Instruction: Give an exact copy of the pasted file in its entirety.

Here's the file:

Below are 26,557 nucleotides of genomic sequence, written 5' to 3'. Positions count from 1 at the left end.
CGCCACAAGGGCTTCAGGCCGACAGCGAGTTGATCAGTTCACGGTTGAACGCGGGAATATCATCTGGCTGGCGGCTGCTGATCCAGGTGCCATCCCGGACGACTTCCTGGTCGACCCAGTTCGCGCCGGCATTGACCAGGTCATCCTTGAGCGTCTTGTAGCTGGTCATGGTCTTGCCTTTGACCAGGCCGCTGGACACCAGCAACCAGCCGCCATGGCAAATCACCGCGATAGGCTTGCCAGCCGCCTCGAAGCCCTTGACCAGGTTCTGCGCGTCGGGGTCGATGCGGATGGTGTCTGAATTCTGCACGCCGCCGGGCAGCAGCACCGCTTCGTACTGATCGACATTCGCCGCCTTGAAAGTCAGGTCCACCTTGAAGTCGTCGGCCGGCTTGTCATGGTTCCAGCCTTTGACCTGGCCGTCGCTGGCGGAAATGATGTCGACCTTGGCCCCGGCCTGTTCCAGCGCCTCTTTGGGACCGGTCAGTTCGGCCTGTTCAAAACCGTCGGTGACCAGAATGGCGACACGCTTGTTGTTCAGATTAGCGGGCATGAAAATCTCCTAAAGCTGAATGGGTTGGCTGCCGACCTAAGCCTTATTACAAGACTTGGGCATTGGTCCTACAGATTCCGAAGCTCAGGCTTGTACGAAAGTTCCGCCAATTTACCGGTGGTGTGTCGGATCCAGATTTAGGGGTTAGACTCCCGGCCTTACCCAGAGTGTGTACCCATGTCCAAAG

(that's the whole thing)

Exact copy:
Below are 26,557 nucleotides of genomic sequence, written 5' to 3'. Positions count from 1 at the left end.
CGCCACAAGGGCTTCAGGCCGACAGCGAGTTGATCAGTTCACGGTTGAACGCGGGAATATCATCTGGCTGGCGGCTGCTGATCCAGGTGCCATCCCGGACGACTTCCTGGTCGACCCAGTTCGCGCCGGCATTGACCAGGTCATCCTTGAGCGTCTTGTAGCTGGTCATGGTCTTGCCTTTGACCAGGCCGCTGGACACCAGCAACCAGCCGCCATGGCAAATCACCGCGATAGGCTTGCCAGCCGCCTCGAAGCCCTTGACCAGGTTCTGCGCGTCGGGGTCGATGCGGATGGTGTCTGAATTCTGCACGCCGCCGGGCAGCAGCACCGCTTCGTACTGATCGACATTCGCCGCCTTGAAAGTCAGGTCCACCTTGAAGTCGTCGGCCGGCTTGTCATGGTTCCAGCCTTTGACCTGGCCGTCGCTGGCGGAAATGATGTCGACCTTGGCCCCGGCCTGTTCCAGCGCCTCTTTGGGACCGGTCAGTTCGGCCTGTTCAAAACCGTCGGTGACCAGAATGGCGACACGCTTGTTGTTCAGATTAGCGGGCATGAAAATCTCCTAAAGCTGAATGGGTTGGCTGCCGACCTAAGCCTTATTACAAGACTTGGGCATTGGTCCTACAGATTCCGAAGCTCAGGCTTGTACGAAAGTTCCGCCAATTTACCGGTGGTGTGTCGGATCCAGATTTAGGGGTTAGACTCCCGGCCTTACCCAGAGTGTGTACCCATGTCCAAAG